Comics (generally referring to comic books and comic strips) are a popular form of visual storytelling that combines still images and text.
What are comics?
McCloud (1993) defines comics as “juxtaposed pictorial and other images in deliberate sequence, intended to convey information and/or to produce an aesthetic response in the viewer” (20). As in other storytelling mediums like picturebooks, comics’ multimodality and their specific synergy between verbal and image text are defining characteristics. The term comics is sometimes used interchangeably with cartoon, sequential art, and graphic fiction (also graphic novels) and it encompasses an incredibly varied body of work. Even though comics have a varied audience and adults consume them very often, comics play an important part in Children's and Young Adults Literature.
Modern comic books emerged at the turn of the 19th century and evolved in different ways in Europe, America and Japan. The appreciation for the storytelling abilities of comics, however, was even more remarkable in that Japanese manga gained reputation both for profitable sales and diversity of genres (Barbosa et al., 2013). In the 1940s, and while superheroes intended for kids and teens initially dominated the market, adult science fiction, fantasy, mystery, and crime comics skyrocketed in popularity once they were introduced (Brenner, 2010).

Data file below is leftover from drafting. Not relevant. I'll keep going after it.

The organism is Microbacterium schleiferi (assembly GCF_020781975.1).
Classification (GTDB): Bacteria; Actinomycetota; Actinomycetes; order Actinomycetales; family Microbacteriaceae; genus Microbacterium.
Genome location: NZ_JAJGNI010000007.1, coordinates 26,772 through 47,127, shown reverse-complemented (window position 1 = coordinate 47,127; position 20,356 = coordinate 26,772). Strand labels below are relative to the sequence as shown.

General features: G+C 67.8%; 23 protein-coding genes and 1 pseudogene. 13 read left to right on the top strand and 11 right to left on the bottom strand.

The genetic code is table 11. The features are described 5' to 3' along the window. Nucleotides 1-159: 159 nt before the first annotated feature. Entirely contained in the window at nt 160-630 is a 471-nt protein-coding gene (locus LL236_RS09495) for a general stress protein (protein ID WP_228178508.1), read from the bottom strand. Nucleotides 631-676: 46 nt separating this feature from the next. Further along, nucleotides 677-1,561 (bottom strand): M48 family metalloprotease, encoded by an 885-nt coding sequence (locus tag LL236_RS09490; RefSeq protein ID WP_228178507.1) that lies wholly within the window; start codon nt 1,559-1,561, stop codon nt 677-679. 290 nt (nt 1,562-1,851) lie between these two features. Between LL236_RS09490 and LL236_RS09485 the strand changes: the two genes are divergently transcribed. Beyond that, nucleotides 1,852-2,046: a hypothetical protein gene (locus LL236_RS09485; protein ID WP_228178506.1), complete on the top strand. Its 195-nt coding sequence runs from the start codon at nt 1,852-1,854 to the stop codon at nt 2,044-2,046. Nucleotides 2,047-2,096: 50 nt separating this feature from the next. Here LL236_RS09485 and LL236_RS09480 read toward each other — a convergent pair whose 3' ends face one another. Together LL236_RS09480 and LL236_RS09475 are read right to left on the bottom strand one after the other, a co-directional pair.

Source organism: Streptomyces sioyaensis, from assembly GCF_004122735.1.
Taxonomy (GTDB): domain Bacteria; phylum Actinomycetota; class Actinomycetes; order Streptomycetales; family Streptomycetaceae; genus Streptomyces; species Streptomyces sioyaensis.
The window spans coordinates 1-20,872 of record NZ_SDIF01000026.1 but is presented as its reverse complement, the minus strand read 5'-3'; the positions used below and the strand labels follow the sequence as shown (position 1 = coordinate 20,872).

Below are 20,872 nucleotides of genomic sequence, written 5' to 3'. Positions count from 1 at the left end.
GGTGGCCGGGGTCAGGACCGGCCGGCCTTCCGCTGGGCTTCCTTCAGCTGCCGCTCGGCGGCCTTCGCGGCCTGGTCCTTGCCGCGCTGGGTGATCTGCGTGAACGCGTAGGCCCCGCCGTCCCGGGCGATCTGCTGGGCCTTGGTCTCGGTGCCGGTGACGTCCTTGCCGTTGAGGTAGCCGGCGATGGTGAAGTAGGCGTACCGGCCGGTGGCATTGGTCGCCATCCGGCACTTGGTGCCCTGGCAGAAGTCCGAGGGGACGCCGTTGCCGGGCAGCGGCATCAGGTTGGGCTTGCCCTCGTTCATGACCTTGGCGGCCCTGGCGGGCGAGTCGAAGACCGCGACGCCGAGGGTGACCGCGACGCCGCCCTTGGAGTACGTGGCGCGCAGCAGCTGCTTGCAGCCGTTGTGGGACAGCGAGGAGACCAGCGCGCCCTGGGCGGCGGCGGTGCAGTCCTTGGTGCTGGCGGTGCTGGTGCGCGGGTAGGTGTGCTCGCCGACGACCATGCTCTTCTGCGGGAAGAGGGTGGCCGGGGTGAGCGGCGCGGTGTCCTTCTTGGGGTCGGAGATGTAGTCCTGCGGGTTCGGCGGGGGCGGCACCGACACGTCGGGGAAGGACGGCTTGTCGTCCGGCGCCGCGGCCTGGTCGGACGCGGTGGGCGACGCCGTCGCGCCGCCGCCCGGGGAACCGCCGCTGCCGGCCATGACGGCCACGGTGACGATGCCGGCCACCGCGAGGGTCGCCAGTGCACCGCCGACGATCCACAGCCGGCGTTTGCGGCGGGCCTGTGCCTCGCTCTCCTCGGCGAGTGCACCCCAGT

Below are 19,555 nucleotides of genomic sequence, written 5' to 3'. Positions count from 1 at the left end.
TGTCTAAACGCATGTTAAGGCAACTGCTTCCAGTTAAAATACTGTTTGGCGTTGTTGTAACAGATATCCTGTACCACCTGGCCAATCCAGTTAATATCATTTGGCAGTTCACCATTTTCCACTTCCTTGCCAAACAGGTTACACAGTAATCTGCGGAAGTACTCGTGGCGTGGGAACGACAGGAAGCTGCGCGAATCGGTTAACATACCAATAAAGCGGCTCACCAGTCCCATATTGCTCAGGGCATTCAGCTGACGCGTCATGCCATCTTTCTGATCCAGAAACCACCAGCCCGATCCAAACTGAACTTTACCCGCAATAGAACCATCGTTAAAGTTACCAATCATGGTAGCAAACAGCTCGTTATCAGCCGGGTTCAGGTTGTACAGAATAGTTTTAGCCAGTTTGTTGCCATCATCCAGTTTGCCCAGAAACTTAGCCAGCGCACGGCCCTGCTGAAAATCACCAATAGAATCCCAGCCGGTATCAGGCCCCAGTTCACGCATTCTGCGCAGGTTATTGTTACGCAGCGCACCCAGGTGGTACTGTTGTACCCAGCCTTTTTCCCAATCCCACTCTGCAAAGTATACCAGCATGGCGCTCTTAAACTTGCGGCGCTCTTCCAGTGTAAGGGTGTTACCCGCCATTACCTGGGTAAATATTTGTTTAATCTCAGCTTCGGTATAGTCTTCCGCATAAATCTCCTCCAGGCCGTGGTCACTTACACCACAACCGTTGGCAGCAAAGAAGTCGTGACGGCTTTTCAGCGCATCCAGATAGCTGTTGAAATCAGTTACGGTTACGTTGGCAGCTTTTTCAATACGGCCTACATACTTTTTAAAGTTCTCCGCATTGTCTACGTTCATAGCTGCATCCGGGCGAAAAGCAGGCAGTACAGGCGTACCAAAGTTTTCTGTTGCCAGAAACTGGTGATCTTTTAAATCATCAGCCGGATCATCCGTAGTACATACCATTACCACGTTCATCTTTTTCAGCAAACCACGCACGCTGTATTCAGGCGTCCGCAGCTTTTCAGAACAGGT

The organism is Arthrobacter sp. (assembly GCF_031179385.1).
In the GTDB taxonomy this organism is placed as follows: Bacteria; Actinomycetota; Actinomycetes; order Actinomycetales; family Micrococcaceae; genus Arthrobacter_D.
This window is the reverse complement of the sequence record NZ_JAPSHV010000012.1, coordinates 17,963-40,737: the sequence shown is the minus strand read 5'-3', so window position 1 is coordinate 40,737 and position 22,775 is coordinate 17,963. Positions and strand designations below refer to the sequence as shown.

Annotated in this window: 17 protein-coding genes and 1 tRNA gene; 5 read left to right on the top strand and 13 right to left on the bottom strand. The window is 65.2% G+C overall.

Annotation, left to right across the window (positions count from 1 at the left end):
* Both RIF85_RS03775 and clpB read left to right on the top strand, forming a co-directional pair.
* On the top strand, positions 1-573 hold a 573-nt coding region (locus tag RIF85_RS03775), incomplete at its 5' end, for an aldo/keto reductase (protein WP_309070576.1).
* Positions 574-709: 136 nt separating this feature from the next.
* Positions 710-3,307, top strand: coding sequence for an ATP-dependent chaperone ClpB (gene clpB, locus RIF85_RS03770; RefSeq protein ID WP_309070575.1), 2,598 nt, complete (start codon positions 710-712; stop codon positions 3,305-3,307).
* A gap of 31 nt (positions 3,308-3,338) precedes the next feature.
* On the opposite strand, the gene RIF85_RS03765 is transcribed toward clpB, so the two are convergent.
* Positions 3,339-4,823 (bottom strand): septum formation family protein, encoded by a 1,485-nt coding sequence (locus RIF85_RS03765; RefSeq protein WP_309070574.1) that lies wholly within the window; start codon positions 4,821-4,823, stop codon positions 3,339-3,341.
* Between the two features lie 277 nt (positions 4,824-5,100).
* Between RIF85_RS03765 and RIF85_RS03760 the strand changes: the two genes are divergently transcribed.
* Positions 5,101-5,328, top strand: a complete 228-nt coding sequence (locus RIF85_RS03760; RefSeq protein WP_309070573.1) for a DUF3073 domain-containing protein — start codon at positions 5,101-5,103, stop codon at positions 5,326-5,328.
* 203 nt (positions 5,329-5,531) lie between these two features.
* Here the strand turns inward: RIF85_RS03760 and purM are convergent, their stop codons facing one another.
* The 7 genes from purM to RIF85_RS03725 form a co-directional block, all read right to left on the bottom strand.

Comic strips are generally short, multi paneled comics that, traditionally, mostly appeared in newspapers. As a narrative form that uses a sequence of panels containing signs and images combined with texts, one defining characteristic of comics is that the reader perceives time spatially. This is achieved thanks to the use of panels and gutters. In a standard comics page, a panel is a moment of the narration including image and/or text, typically framed in a rectangle shape and the gutter is the space between them. These have an important role in the reading flow. The texts are in the form of speech balloons, captions, and onomatopoeic words for sound effects (SFX). The drawing technique used in comics is called cartooning (McCloud, 1993).
Barbosa, S., Ciarlini, A., Feijó, B., Furtado, A., Pozzer, C. & Soares de Lima, E. (2013). Non-branching Interactive Comics. 8253. 230-245.
Bennet, M. (2016). Comics Terms. Comics Workshop Prep Booklet. Marek Bennet blog.
Brenner, R. (2010). ‘Comics and Graphic Novels’. In Coats, K., Enciso, P., Jenkins, C. & Wolf, S. (Eds.). (2010). Handbook of Research on Children's and Young Adult Literature (1st ed.). Routledge.
McCloud, S. (1993). Understanding Comics: The Invisible Art. Kitchen Sink Press